The context concerns a certain component - for brevity let's call it X. Some believe this component is the name of a single part of a multi-part whole. Others believe it is the name of the multi-part whole itself. What does "X muss auf das Ganze gehen" mean? From the context I infer it means, effectively, "X is the whole." Am I correct? The word I care about most is this sentence is aufgehen. Dictionaries are not providing clear help. I see a common definition of aufgehen in dictionaries as "rise up from." That could possibly fit the context, but I suspect it is not correct. Despite the use of the accusative, which parallels my example, this idea does not seem to fit either: Auf den Sack gehen.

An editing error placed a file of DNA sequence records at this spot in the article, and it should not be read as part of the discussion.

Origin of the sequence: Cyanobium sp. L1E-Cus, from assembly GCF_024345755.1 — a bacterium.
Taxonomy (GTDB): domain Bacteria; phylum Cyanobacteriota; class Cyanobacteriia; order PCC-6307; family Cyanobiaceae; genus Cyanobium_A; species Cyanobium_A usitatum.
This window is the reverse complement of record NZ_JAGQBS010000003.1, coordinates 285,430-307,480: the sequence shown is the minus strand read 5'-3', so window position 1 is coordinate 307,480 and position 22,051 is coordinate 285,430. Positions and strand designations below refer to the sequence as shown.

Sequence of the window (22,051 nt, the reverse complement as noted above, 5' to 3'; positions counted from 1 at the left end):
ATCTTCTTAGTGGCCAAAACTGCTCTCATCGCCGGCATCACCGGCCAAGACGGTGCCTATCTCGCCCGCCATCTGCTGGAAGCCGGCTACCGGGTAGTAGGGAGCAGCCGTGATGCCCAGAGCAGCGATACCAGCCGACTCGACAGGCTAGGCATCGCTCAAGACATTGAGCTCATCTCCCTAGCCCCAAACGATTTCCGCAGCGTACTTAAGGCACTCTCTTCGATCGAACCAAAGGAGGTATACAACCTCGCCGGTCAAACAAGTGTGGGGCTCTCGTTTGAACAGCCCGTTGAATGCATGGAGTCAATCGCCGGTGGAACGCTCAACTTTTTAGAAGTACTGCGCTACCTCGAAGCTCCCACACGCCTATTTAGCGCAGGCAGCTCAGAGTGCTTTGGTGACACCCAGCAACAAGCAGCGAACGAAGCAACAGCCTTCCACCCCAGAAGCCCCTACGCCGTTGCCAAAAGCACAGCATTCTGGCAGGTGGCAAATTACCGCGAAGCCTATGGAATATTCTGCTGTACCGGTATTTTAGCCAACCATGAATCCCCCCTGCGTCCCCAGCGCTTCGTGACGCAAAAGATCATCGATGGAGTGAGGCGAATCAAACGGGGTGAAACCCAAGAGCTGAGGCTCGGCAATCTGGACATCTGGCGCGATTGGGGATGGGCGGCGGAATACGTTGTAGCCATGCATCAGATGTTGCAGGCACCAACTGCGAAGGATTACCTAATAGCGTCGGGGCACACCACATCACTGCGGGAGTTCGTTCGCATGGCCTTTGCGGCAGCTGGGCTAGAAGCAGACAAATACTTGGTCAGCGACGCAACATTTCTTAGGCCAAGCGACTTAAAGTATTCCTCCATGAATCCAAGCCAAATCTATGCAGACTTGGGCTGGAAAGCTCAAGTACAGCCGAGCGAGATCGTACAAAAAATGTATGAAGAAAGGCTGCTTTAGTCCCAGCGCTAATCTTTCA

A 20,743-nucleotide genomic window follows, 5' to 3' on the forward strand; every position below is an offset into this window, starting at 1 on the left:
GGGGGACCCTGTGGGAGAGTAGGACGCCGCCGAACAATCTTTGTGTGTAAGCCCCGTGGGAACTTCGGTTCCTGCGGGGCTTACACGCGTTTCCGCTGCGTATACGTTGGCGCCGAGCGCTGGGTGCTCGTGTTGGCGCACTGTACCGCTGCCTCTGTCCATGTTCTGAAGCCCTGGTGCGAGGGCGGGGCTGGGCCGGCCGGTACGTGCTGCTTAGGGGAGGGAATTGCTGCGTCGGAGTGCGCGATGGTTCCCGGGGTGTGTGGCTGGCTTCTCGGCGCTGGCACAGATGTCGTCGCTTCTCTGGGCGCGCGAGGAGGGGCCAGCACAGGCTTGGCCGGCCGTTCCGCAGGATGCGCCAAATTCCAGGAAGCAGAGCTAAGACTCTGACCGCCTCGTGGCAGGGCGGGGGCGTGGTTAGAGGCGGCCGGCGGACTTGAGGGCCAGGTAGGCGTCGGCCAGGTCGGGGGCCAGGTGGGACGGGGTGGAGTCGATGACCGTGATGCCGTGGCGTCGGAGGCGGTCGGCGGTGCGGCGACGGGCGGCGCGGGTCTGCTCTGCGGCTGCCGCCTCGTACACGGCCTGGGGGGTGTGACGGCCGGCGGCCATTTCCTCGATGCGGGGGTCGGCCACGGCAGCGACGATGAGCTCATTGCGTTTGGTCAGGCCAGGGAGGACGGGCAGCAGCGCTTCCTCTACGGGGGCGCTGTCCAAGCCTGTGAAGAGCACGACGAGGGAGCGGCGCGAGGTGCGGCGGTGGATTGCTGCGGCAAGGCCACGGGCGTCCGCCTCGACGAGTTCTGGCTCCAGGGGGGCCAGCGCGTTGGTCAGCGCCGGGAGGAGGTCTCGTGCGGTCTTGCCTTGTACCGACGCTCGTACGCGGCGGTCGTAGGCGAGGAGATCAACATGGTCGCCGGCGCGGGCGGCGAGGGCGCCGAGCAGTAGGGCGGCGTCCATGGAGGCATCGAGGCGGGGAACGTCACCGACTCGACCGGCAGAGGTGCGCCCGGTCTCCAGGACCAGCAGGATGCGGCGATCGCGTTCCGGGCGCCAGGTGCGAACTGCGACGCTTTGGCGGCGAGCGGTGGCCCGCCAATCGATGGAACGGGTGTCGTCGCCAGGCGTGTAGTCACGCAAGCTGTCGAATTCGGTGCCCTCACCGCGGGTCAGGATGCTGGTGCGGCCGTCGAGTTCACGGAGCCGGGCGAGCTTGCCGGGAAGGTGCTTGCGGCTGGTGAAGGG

1 Answer 1


Unfortunately, your interpretation is wrong. The verb is not "aufgehen". One can tell this because the parts of a separable verb do not separate when it's in infinitive, so aufgehen is still aufgehen when combined with a modal verb like müssen.

Auf etwas gehen here means to aim at something or to go for something. So, the sentence literally means "X must go for the whole." A more idiomatic translation is probably "X has to go all in."

  • Fabulous, RHa! Thank you. In the back of my mind I wondered about aufgehen. I should have looked up gehen + auf. This now makes sense.
    – Ben Weaver
    Commented Mar 14 at 21:27

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